At its Nov. 26 meeting, the student Senate was joined by the mental health task force, which is currently exploring how the UW could restructure its entire mental health system.
The task force is comprised of Services and Activities Fee Committee chair Jeremy Moon, director of the Counseling Center Natacha Foo Kune, and Meghann Gerber, the associate director of mental health services at Hall Health.
Gerber began by explaining that students at the UW, along with universities across the country, are facing a significant increase in mental health issues, and are requesting more services to address them.
“It’s a little bit alarming, because nobody has figured it out,” Gerber said.
According to Gerber, 38% of UW students report having at least one significant mental health problem, and emotional distress was cited as the top reason for students who dropped out.
The task force has identified major concerns among students, including a confusion about what resources are available, limited resources, long wait times, and an inability to set up regular, long-term counseling sessions.
Additionally, the task force acknowledged that the system benefits students who have higher motivation to seek help; a major issue considering how mental health issues often decrease students’ motivations.
Kune noted that the typical student seen by UW counselors has less severe mental health issues, higher motivation, and easier access to insurance and transportation.
In addition to restructuring and consolidating current resources, the task force is focusing largely on culture. While the task force may not be able to change the many stigmas that exist within students’ different cultural backgrounds, they are able to change campus culture.
“UW cares a lot about being a top university, and some of that is awesome,” Gerber said. “But there’s a cost to that.”
Kune expressed a need to train professors and TAs to deal with mental health issues students may face, and to encourage professors to create spaces where students feel comfortable being open and vulnerable with their experiences.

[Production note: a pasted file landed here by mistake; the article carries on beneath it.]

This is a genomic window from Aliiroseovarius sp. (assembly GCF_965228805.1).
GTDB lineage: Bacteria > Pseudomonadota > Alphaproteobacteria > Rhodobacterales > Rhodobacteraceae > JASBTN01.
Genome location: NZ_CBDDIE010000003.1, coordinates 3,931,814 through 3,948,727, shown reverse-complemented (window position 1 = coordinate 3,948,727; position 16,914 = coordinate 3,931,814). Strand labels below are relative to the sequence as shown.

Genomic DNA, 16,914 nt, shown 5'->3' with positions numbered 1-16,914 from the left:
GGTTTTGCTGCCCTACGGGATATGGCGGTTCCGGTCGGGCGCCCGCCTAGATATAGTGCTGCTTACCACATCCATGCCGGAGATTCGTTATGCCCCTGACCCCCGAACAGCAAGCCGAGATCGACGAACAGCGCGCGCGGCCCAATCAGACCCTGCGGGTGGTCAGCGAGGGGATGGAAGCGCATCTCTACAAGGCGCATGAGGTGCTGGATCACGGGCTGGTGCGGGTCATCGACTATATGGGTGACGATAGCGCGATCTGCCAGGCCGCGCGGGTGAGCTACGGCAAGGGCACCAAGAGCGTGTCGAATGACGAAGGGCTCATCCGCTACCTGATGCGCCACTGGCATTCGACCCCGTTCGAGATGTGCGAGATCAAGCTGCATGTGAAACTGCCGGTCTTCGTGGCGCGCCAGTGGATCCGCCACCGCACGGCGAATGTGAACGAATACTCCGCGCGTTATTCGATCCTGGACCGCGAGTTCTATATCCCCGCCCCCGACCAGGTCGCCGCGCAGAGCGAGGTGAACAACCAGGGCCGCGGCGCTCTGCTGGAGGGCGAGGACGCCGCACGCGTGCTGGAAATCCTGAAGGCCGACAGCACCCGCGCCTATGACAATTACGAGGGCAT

The task force also noted the need for a more diverse counseling staff that reflects the demographics of the UW and may be able to bring in a broader understanding of different identities. Fighting against discrimination and microaggressions on campus may be another way to battle mental health issues, according to Kune.
The task force is still looking for feedback regarding student experiences with mental health and resources on campus. They encouraged students to email questions and comments to email@example.com. Students interested in being contacted for further input can also register through the task force’s online survey.
Assistant director of the ASUW Student Disability Commission Camille Hattwig reminded the senate of the importance of the OID, as the more than 1,000 RSOs on campus currently have to foot the bill for their own accommodations. Hattwig explained that ASL interpreters run about $150/hour. She also noted that ASUW’s documents and records are currently inaccessible for those who use screen readers.
ASUW will host its annual “Huskies on the Hill” event Jan. 31. Students will bus down to Olympia to lobby lawmakers on issues included in the ASUW Legislative Agenda. The event is free and open to students regardless of previous experience, although students are required to register.
Director of legislative affairs Spencer Lively noted that the event is an opportunity for students to share personal stories and student perspectives with their representatives.
Starting winter quarter, ASUW will host weekly workshops to help students write legislation. Meetings will be held in HUB 121H. Times are to be determined.
Speaker Clara Coyote noted that students who are not senators can also write legislation, although it must be co-sponsored by a senator.
Reach News Editor Claudia Yaw at firstname.lastname@example.org. Twitter: @YawClaudia
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